In this Book

The Black Ocean
summary

In The Black Ocean, poet Brian Barker attempts to make sense of some of the darkest chapters in history while peering forward to what lies ahead as the world totters in the wake of human complacence. Unveiled here are ruminations on human torture, the Chernobyl disaster, the aftermath of Hurricane Katrina, and genocide against Native Americans. The ghosts of Lincoln, Poe, and Billie Holiday manifest from pages laden with grim prophecies and catastrophes both real and imagined. These hauntingly intense documentary poems reflect on the past in an attempt to approach it with more clarity and understanding, while offering blistering insight into the state of the world today. Barker touches upon the power of manipulation and class oppression; the depths of fear and the struggle for social justice; and reveals how failure to act—on the parts of both politicians and everyday citizens—can have the most devastating effects of all.

 

Throughout the volume looms the specter of the black ocean itself, a powerful metaphor for all our collective longings and despair, as we turn to face a menacing and uncertain future.

 

Lullaby for the Last Night on Earth

 

When at last we whisper, so long, so lonesome,

 

and watch our house on the horizon

go down like a gasping zeppelin of bricks,

 

we’ll turn, holding hands,

and walk the train tracks to the sea . . . 

 

So sing me that song where a mountain falls

in love with an octopus, and one thousand fireflies

ricochet around their heads,

 

and I’ll dream we’re dancing in the kitchen one last time,

swaying, the window a waystation

of flaming leaves, the dogs shimmying

about our legs,

                            dragging their golden capes of rain . . .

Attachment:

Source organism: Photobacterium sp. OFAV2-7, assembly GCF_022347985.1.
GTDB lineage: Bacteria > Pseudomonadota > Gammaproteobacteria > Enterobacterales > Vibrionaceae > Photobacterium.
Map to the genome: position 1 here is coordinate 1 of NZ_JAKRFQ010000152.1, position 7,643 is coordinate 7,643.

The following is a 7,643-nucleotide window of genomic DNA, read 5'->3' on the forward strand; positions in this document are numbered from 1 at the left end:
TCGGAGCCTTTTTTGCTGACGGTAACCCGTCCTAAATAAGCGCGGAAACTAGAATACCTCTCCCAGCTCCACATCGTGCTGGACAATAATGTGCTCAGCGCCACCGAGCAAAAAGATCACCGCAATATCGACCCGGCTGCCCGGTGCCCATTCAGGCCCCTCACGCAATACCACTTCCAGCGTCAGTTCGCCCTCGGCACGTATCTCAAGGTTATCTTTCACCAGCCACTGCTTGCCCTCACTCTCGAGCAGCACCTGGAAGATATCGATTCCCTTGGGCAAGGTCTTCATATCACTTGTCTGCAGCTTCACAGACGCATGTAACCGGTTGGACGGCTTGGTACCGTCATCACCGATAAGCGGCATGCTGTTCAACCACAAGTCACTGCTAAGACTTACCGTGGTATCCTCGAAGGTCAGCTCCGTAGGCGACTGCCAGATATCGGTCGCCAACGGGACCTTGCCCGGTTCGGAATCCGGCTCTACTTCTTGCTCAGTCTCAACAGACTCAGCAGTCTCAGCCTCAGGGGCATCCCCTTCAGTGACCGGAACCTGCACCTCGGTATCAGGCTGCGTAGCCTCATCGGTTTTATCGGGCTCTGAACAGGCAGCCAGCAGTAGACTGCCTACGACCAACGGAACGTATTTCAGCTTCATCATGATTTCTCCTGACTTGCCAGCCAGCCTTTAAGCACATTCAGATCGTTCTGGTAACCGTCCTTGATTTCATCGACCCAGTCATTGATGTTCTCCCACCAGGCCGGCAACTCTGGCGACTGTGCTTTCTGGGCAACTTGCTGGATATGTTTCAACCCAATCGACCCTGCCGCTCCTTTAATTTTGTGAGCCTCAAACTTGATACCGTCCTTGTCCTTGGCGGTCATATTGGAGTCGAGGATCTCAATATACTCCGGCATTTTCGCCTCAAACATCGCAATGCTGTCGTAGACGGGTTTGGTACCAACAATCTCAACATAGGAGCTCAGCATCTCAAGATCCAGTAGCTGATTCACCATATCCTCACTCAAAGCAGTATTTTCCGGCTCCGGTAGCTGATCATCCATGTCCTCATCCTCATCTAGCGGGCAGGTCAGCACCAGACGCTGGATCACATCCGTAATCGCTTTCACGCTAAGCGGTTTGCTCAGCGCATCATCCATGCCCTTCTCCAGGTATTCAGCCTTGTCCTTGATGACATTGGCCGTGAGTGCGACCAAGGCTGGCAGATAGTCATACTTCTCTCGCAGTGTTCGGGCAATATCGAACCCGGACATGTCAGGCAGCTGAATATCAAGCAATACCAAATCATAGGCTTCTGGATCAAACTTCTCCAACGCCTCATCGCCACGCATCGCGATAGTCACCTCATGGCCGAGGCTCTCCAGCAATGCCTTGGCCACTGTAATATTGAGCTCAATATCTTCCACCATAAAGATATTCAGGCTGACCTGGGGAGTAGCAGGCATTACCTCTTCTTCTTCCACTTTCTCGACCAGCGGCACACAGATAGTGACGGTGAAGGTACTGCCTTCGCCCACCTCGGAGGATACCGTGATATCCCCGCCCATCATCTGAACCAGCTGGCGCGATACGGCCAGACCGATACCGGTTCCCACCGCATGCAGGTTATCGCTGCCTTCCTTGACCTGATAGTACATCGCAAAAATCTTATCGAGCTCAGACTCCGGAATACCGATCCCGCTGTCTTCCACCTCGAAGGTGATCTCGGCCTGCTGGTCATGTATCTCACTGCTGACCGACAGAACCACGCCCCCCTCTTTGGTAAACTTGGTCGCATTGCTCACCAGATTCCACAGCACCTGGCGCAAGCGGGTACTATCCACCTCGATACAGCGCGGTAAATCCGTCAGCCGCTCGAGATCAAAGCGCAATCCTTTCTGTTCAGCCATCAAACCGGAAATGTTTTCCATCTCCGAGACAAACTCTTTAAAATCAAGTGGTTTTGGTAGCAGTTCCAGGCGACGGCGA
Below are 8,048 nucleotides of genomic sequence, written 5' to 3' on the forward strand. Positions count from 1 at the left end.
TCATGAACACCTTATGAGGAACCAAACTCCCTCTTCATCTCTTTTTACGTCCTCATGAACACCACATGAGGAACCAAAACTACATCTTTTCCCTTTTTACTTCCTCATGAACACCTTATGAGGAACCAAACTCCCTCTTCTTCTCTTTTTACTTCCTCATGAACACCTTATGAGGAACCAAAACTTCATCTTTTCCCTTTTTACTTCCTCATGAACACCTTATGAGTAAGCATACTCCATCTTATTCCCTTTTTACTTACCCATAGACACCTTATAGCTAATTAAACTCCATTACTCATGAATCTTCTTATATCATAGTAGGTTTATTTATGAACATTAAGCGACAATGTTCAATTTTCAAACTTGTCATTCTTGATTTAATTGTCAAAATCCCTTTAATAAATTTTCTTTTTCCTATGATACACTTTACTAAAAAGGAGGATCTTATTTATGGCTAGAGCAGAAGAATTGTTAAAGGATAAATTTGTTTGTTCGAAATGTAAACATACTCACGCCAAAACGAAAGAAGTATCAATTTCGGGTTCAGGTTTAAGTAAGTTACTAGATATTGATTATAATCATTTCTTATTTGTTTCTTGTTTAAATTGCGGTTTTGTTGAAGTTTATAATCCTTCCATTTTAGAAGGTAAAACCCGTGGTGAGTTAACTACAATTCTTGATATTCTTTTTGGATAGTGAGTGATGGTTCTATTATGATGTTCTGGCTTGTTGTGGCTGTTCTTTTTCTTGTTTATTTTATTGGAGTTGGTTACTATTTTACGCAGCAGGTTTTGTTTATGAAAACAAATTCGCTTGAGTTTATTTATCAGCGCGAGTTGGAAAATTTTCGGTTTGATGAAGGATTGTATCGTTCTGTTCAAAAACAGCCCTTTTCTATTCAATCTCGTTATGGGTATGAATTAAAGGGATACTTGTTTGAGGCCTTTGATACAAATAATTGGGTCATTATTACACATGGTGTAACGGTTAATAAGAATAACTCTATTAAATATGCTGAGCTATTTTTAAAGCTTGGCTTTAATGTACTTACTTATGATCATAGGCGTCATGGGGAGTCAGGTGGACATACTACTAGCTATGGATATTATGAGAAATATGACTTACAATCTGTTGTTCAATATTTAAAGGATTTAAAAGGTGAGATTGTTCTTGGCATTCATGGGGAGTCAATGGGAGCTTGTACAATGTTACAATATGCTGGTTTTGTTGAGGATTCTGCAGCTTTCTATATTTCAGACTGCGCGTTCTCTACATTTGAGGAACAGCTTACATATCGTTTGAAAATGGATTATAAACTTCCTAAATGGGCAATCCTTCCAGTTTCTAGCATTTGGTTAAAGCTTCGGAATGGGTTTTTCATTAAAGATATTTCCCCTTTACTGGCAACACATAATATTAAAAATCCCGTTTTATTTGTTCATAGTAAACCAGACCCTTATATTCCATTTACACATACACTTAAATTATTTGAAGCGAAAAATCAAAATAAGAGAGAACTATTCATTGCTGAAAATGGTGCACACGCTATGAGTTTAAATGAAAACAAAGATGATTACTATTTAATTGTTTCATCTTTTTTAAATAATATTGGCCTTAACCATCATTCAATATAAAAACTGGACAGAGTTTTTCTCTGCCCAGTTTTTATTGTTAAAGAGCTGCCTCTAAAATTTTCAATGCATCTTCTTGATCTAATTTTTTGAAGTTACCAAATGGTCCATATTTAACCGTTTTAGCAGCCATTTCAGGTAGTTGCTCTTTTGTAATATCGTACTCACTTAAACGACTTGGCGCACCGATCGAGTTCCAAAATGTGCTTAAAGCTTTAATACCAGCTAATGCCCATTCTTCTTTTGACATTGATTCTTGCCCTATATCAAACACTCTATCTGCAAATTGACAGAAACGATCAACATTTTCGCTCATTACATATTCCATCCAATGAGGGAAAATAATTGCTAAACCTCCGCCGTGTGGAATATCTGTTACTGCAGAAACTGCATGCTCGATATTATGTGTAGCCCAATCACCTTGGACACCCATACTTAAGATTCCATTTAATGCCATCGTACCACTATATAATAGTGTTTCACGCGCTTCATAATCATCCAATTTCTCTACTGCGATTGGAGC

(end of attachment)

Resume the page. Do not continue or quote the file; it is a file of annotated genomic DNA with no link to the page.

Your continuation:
O my critter, my thistle, gal-o-my-dreams,

 

lift your voice like an oar into the darkness,

for all the sad birds are falling down—

 

Nothing in this night is ours.

 

Table of Contents

  1. Cover
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  1. Book Title
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  1. Copyright Page
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  1. Contents
  2. pp. vii-viii
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  1. Acknowledgments
  2. pp. ix-xii
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  1. Dragging Canoe Vanishes from the Bear Pit into the Endless Clucking of the Gods
  2. pp. 1-14
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  1. *
  2. pp. 15-15
  1. Visions for the Last Night on Earth
  2. pp. 16-16
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  1. Poe Climbs Down from the Long Tapestry of Death to Command an Army of Street Urchins Huddled in the Dusk
  2. pp. 17-22
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  1. Lullaby for the Last Night on Earth
  2. pp. 23-23
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  1. The Last Songbird
  2. pp. 24-26
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  1. *
  2. pp. 27-27
  1. Gorbachev’s Ubi Sunt from the Future That Soon Will Pass
  2. pp. 28-33
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  1. Silent Montage with Late Reagan in Black and White
  2. pp. 34-36
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  1. Love Poem for the Last Night on Earth
  2. pp. 37-37
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  1. In the City of Fallen Rebels
  2. pp. 38-40
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  1. *
  2. pp. 41-41
  1. Lost on the Lost Shores of New Orleans, They Dreamed Abraham Lincoln Was the Magician of the Great Divide
  2. pp. 42-46
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  1. Field Recording, Notes from the Machine
  2. pp. 47-48
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  1. Visions for the Last Night on Earth
  2. pp. 49-49
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  1. Field Recording, Billie Holiday from the Far Edge of Heaven
  2. pp. 50-50
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  1. Nightmare for the Last Night on Earth
  2. pp. 51-52
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  1. *
  2. pp. 53-53
  1. A Brief Oral Account of Torture Pulled Down Out of the Wind
  2. pp. 54-64
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  1. Notes
  2. pp. 65-66
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  1. Other Books in the Crab Orchard Series in Poetry
  2. pp. 67-68
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  1. Back Cover
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